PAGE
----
"A bottled Poe, see?" said the gravekeeper cheerfully. "Now we just need to dispose of it."

"Where?" Navi asked.

"There's a temple beyond the graveyard." He waved his hand vaguely. "The Sheikah used it before for training and practicing their shadow magic. Now we use it to get rid of these little pests." He shook the bottle with the flame still inside. Suddenly he let out a yawn that sounded like an angry growl while he stretched his lumpy arms skyward. Afterwards, he licked his chops and said to the boy and his fairy, "That ends Dampé's Heart-Pounding Gravedigging Tour!" He startled Link again and then continued, "I hope you enjoyed the experience. If you ever get the chance again, drop on by. Maybe you'll get lucky." With a cheery wave, he started toward his hovel.

"Maybe…" Link echoed, staring at the small return in his palm.

Navi resisted the urge to say, "I told you so." Instead, she turned to the gravekeeper and called, "Mr. Dampé. If we may ask a favor. Can you tell us where we might find lodgings for the night?"

He turned around and scratched his chin thoughtfully. "Unfortunately, I can't. I don't leave the graveyard often. Not many appreciate my ravishing face." He grinned at his joke. "I would invite you to bunk with me, but it's rather cramped."

Navi sighed. "Well, thank you anyways, Mr. Dampé."

Dampé gave a short bow. "My pleasure, little fairy miss. Good luck." And with that, he stumped into his little shack.

Fortunately, it wasn't too long before they found a place to stay. After wandering the hilly village, knocking on doors, Link and Navi were finally greeted by a kind-looking woman. She was plump, her eyes sparkling above rosy cheeks.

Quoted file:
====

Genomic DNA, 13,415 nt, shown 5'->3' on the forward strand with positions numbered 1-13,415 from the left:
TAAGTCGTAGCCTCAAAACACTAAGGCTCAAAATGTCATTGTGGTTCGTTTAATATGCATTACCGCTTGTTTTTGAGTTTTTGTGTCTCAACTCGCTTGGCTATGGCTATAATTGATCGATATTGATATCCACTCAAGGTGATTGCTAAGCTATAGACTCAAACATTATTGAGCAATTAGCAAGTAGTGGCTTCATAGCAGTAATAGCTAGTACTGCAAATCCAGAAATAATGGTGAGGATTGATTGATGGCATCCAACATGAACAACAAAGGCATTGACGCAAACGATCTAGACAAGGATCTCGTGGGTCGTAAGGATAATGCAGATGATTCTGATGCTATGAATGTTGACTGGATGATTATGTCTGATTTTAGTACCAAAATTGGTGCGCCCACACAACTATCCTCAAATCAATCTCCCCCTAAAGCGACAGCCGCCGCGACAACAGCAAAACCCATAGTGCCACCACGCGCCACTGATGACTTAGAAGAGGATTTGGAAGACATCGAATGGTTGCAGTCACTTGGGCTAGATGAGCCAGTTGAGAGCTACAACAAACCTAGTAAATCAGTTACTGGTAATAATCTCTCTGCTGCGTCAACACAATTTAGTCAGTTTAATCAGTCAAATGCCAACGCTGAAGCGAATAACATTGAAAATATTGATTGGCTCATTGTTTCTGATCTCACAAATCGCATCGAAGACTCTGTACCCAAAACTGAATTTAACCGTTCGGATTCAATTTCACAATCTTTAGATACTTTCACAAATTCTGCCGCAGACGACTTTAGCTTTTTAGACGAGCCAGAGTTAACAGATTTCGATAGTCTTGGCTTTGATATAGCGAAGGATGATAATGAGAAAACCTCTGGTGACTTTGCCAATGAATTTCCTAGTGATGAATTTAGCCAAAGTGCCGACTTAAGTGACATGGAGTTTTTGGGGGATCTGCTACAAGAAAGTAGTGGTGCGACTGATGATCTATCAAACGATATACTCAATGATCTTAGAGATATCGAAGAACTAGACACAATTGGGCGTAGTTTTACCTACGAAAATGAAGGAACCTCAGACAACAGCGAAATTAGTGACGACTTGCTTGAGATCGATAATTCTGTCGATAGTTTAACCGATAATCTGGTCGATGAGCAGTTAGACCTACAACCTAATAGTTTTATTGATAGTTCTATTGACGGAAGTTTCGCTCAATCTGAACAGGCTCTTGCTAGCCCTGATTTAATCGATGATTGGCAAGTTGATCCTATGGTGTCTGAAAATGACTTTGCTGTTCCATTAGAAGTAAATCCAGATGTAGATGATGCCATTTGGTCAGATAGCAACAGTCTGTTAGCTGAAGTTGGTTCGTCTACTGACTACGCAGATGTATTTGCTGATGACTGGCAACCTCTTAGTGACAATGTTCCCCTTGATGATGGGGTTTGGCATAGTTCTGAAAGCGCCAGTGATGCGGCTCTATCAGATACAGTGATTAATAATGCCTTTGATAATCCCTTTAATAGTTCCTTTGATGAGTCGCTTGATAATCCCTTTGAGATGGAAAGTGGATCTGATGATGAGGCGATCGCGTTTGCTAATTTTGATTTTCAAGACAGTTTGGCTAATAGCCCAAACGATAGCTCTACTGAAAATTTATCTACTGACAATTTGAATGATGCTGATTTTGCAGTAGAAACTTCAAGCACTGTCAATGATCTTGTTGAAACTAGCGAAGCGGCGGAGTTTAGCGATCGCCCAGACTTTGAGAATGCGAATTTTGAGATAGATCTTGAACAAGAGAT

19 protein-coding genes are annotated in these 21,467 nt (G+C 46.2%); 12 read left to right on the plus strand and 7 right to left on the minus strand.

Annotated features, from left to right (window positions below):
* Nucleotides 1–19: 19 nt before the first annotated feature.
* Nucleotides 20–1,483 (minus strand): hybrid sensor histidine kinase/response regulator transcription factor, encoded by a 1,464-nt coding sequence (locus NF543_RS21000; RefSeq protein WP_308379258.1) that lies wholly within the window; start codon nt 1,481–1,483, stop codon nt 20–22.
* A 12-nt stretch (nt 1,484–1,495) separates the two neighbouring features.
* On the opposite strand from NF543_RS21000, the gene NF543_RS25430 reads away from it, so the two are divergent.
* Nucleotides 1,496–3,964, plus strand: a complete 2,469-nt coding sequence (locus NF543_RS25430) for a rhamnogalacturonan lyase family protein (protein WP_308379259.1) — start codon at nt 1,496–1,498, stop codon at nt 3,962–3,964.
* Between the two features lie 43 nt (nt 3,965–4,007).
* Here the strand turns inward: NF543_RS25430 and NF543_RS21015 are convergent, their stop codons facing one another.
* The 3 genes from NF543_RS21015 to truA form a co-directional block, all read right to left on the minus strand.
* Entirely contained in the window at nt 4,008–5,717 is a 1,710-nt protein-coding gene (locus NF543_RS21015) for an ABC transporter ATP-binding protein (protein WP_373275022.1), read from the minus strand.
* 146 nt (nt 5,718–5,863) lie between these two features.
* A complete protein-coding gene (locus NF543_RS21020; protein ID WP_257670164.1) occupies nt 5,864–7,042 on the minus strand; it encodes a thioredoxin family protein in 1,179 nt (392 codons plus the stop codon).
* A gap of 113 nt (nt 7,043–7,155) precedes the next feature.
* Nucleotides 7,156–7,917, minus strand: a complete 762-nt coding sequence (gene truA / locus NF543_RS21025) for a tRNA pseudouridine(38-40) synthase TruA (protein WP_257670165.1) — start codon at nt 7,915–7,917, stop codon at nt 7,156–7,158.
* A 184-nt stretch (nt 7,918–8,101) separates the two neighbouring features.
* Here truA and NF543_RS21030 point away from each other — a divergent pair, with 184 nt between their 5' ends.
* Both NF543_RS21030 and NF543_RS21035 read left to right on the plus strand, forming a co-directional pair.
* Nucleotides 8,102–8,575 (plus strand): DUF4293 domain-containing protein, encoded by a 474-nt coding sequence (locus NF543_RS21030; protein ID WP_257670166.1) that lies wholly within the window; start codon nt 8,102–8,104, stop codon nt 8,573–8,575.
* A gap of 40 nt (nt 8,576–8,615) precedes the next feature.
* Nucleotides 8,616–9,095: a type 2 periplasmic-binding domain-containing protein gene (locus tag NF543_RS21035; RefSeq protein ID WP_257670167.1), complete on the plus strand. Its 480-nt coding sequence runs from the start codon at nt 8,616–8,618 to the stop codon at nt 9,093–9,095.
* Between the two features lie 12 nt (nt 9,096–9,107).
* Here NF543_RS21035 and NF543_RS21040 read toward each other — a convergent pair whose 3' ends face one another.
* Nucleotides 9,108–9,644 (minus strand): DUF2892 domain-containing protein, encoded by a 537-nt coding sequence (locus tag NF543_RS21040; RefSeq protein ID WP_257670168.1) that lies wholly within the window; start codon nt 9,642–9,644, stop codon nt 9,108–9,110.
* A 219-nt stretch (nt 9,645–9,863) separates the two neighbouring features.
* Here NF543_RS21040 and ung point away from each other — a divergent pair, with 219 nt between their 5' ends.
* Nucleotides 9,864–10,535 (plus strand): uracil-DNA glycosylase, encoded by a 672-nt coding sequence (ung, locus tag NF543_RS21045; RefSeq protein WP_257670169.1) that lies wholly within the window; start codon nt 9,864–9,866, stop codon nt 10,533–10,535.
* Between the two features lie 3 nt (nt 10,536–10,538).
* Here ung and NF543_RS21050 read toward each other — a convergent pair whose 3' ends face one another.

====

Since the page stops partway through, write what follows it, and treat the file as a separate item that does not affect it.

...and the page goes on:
"Hi boy! Can I help you?"

Link looked politely up at her while rubbing his arms. The temperature had dropped and he was starting to shudder with the chills. "Do you have room for me to stay…? Just for the night?"

"You're not from around her, are you?" she asked him with a smile. "This village was once the home of the Shiekahs, but Impa has given it to us poor folk who have nowhere else to go. It would be poor repayment on my part to refuse anyone else hospitality. Please, do come in."

"Thank you." He stepped inside and the woman shut the door behind him. Navi watched Link curiously. She had restrained herself from berating her Kokiri for gambling his Rupees on the gravedigging tour, so seeing him acting so humble surprised her. Could it be that Link had learned humility on his own? But perhaps she shouldn't be so surprised. He was a smart boy and smart boys didn't become smart by refusing to learn from mistakes. One of the many reasons he must have been chosen.

Thou must lay faith in Link… thou must never doubt him for even one moment…

The force of the Great Deku Tree's words was sudden, almost physically throwing her. She shook her head and then clamped it between her palms.